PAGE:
Gods. How did he come to this? Once he stood up to bullies. Now he’s become one.
It’s taken a long time for anyone to answer. Suede, patient as a rock, rings the bell again. This time, a frail hand pulls aside the shade over the window set into the door’s upper half, and an old woman glances out. She shows no surprise or anxiety at seeing three strange men on her stoop. In another second, the door opens.
Suede shoulders past her, into the house. He follows, the Runt on his heels. Through a short, narrow hall and into the living room, gold and blue in the light of a table lamp and a flickering TV. He takes in the scene at a glance: old-fashioned flocked wallpaper hung with several stitched samplers and religious icons. A worn sofa and armchair, a rocker with an afghan folded over its back. Knitting in a basket nearby. A corner shelf of china curios. Not much property to damage; this won’t be too bad. They’ll smash a few things, Suede will tell the old woman to have her brother or son or grandson toe the line, and they’ll be gone.
But the old woman isn’t the only one who lives here. There’s a playpen in the near corner, and in the playpen a toddler. A beautiful child with golden skin, dark curls, and wide eyes the color of fertile soil after a rain. A boy, he thinks, though the child is at that age where it’s difficult to be sure. There’s a young woman, too, likely the child’s mother. She’s a pretty, dark thing, black hair curling down her back like smoke. And she’s holding a shotgun leveled at the three men who have come to disturb her peace.
“Get out.” Her voice is rippled silk, and it wavers just a bit.
Suede raises his hands and tries on a reassuring smile. He does it badly.
“Why don’t you put that down? We don’t want any trouble.”
The girl laughs, the sound jagged as broken glass.
“You came to cause trouble. Mi hermano, he said it would be okay. But I knew this would come when he told me he refused to sell.” She adds something else in Spanish, a curse, he thinks. “I’ve been waiting for it.”
Suede glances back over his shoulder with a frown. They’ve never had to deal with anything like this, and would never have looked for it from a feisty wee girl. His eyes flick back and forth, calculating odds. The Afghani won’t like it if they give in, allow the girl to drive them off. On the other hand, they don’t get paid enough to get shot at. Not for this kind of job.
He sees Suede decide to back off, regroup, and return later with a better plan. But before the man can tell the girl they’ll go, the Runt acts. He crosses the worn carpet in two steps, drags the child out of the playpen by the collar of its pajamas, and holds a gun to its head.
“Drop it or I’ll blow the kid’s head off.” His voice is as flat and cold as his eyes.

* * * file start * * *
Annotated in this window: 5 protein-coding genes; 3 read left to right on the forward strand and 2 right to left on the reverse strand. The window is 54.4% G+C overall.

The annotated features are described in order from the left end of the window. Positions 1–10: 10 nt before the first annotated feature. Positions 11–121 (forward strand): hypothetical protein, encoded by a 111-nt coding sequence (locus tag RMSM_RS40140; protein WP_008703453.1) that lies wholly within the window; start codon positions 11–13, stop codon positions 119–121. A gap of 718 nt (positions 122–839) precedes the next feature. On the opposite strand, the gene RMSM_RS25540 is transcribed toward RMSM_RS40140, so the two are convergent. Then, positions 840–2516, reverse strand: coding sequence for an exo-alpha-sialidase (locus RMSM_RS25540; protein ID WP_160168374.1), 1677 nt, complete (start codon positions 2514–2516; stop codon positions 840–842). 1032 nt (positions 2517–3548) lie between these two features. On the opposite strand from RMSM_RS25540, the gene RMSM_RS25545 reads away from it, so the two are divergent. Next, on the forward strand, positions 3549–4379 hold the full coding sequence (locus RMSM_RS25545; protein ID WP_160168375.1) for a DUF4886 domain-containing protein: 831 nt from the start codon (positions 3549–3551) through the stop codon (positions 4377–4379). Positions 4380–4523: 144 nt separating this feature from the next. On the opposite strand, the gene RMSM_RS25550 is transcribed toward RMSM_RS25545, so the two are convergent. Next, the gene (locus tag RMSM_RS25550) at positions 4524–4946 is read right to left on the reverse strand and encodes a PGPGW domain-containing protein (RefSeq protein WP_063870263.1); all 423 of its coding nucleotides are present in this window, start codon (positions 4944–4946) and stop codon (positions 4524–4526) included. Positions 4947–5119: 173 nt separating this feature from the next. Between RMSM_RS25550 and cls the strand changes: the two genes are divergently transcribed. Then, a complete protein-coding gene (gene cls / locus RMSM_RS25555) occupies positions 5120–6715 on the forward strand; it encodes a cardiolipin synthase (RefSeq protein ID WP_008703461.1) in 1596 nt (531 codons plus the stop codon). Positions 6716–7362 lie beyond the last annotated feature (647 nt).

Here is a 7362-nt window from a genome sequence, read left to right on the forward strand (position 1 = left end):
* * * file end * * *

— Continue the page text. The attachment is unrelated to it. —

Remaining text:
The girl’s face goes grey. The shotgun falls to the floor with a soft “plop.” The Runt drops the kid, who begins to cry in belated fright. Then he turns to the girl, grinning.
“You need a lesson, bitch. And your hermano,” he sneers the word, “needs more of a message than he’d get if we just smashed up your Jesus shit.”
The Runt advances, fingers of his free hand fumbling at his belt. The girl backs up against the wall, whimpering. And he can see the next events as clearly as though they’ve already happened. The Runt will rape the girl. Suede will perhaps take a turn. He’s never known the man to do anything for which he’s not been paid, but they’ve never faced a situation like this before, and he will perhaps think a bit of rape payment enough. And then they’ll kill everyone in the house from the old woman who answered the door to the child in the playpen.
The .45 is in his hand; he has no idea how it came there. Without a second thought, he raises it and shoots the Runt in the back of the head. It’s close range. The bullet erupts out the front of his skull, scattering blood and brains and bits of bone, splattering the cowering girl with gore. She gasps in horror, and the child in the playpen starts to shriek in a continuous, high wail like that of an approaching siren. Before the Runt’s body hits the floor, his killer makes a quick quarter turn to train his gun on Suede, who’s going for his weapon.
“None o’ that or I’ll serve ye the same.”
The man lowers his hands slowly and tugs the hem of his jacket straight. His eyes move from the girl to the corpse, and lift to his remaining companion.
“Afghani won’t like this. I’m gonna have to tell him, you know.”
“You do what ye must.” He waves the .45 in the direction of the front door. Without another word, Suede leaves. In another minute, the Buick’s engine revs and tires hiss away down the street.